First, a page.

Briefly Noted

    5 Things You Should Know About Medicare Part D

    On January 1, Medicare formally launched its first prescription drug coverage, known as Part D. Current Medicare recipients have until May 15, 2006, to enroll or risk a penalty. Sign-up is not mandatory, but experts advise even those who already have private drug coverage to check out Part D just to understand the proper ways to transfer to the program if they need to later on. Here’s some basic information about Part D:

    Obtaining the coverage: Part D has a “stand-alone” version of the plan that provides drug coverage alone to those who wish to stay in the traditional Medicare fee-for-service program for all their healthcare needs. There is also the managed-care alternative, Medicare Advantage, a plan that covers both medical services and prescription drugs.

    Types of coverage: This is where it gets tricky. In your state, there may be many companies providing plans, and it’s important to get advice on which plans cover the drugs you’re currently using or may use. You will have the option to change plans once a year, so if you don’t take many drugs now, go with the lowest premium plan and switch later. [For a full overview of the plans by state, go to]

    What it costs: Under the standard benefit for 2006, participants will have to pay a premium of between $20 to $40 a month with an annual deductible of $250. Afterward, participants would have to pay $500 of the next $2,000 of drug costs. After that, the next $2,850 in drug costs will be borne by the participant since Medicare requires recipients to pay $3,600 out of pocket before they’ll pay any more. This is called “the doughnut hole,” but people who also have drug coverage through a state drug plan or employer or union drug benefit might have backup coverage.

    How do you compare your private insurance vs. Plan D? Your employer or union drug plan has to inform you by mail whether your coverage is “creditable,” meaning, at least as good as Part D. If the answer is yes, stick with it. If not, then you need to decide whether to stick with it and pay a late penalty to join Part D.

    What about Medigap coverage? If your Medicare supplement insurance doesn’t pay for drug coverage, you can add Part D. If you are receiving prescription drug coverage through Medigap, then you won’t be able to join Part D, but if Part D looks better, then it’s likely you’ll be able to drop the drug coverage from your Medigap plan and lower the premium. Source: Financial Planning Association, the membership organization for the financial planning community.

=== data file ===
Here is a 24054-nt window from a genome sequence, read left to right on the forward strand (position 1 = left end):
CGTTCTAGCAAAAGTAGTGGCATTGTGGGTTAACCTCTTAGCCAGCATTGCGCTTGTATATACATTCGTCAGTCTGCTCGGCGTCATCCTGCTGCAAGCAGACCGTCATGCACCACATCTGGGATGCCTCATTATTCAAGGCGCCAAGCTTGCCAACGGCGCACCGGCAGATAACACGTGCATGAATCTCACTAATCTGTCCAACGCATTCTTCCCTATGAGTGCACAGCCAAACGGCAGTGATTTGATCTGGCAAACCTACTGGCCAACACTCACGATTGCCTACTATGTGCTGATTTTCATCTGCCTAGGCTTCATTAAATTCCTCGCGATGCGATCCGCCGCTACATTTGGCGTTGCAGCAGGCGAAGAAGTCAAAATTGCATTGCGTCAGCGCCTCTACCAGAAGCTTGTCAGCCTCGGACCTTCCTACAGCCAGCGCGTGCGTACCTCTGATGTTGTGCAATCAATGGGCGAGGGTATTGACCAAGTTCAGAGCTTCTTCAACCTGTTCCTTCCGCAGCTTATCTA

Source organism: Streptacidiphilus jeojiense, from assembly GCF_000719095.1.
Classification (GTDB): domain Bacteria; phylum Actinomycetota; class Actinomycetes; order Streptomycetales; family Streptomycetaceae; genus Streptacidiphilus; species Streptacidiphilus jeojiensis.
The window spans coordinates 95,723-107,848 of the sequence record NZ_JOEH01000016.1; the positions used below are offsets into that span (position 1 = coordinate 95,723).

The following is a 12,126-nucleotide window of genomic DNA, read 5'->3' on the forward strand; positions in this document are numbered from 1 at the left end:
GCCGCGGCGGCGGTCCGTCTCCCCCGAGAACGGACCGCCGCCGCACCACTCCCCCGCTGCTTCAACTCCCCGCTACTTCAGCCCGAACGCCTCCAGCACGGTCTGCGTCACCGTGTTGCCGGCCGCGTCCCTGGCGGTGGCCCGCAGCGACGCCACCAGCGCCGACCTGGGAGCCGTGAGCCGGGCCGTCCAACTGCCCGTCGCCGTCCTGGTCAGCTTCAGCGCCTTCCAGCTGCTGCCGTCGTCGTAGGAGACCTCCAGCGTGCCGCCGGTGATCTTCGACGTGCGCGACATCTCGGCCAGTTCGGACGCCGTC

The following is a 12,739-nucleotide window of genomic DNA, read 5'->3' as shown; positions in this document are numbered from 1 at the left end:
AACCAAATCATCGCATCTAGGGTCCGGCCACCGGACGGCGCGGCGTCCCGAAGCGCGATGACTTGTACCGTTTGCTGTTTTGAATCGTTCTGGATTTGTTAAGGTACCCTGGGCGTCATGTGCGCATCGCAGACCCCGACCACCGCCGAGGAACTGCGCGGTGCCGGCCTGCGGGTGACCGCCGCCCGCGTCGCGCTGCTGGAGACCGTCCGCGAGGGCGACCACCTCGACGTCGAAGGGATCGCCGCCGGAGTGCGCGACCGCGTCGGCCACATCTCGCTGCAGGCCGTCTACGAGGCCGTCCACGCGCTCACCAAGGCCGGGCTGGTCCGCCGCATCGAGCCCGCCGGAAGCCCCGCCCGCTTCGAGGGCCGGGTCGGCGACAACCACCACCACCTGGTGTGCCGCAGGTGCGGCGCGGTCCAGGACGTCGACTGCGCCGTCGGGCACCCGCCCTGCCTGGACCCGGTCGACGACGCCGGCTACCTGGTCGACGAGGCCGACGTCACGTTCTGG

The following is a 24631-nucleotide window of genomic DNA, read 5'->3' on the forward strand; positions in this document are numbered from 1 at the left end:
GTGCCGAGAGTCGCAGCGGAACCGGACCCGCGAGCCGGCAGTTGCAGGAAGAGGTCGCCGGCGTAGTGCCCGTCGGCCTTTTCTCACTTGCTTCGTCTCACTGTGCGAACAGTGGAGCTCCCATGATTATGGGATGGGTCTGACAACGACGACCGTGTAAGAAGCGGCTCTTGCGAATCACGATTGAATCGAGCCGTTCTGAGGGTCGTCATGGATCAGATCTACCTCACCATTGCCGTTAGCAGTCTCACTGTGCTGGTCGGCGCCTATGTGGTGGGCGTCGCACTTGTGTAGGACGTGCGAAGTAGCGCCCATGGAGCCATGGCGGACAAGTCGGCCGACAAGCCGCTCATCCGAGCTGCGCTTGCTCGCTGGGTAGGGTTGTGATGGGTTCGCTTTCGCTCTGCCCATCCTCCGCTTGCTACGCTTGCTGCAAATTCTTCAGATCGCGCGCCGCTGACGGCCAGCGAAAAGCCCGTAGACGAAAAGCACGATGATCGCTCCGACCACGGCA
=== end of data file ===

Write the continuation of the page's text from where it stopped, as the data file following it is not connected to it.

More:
Survival of the Fittest:Top-Rated Annuity Providers

    Thinking of investing in an annuity? The U.S. annuity providers listed below received the highest rating (A+) from Weiss Ratings as of January 10, 2006.

    Company State
    Teachers Insurance & Annuity Association of America NY
    State Farm Life Insurance IL
    Country Life Insurance Co. IL
    American Family Life Insurance Co. WI
    American Fidelity Assurance Co. OK
    State Farm Life and Accident Assurance Co. IL

    Source: Weiss Ratings Inc. at

    When Disaster Strikes: Be Prepared

    Survivors of the terrible hurricanes of the past year can easily attest that disaster can have both immediate and longer-term effects on personal finances. That’s why it’s important that any disaster preparations also include a plan for your finances.

    What can be done to be financially prepared?

    1. Create an Evacuation Box
      Organize a lockable evacuation box or suitcase containing important records, legal documents and identification. It should be light, and should contain copies of such documents as your birth certificate, marriage license, Social Security card, will, insurance policies, property deed and power of attorney. (Originals of vital documents should be stored in a separate, fireproof safe or safe deposit box.) The box should also have a list of current financial accounts and contact information for your insurance agent, attorney, bank, financial advisor, family, friends and any other key people you may need to reach in an emergency. Also, include sufficient cash for two or three days in case automated teller machines are unavailable. Other items to include are photos or videos of your home and personal property, which can help in speeding up any insurance claims. Be sure that at least one person whom you trust knows where you keep the box in the event something were to happen to you. Keep in mind that an evacuation box is only good if it’s up-to-date.

    2. Set Up an Emergency Savings Fund
      Maintain an emergency savings account equal to three or more months of expenses for use if you are displaced from your home and/or work.

    3. Maintain Adequate Insurance
      Review the adequacy of insurance coverage you have for your home, vehicle and valuables and make sure you have proof to substantiate insurance claims.

    Source: Marc S. Freedman,Freedman Financial.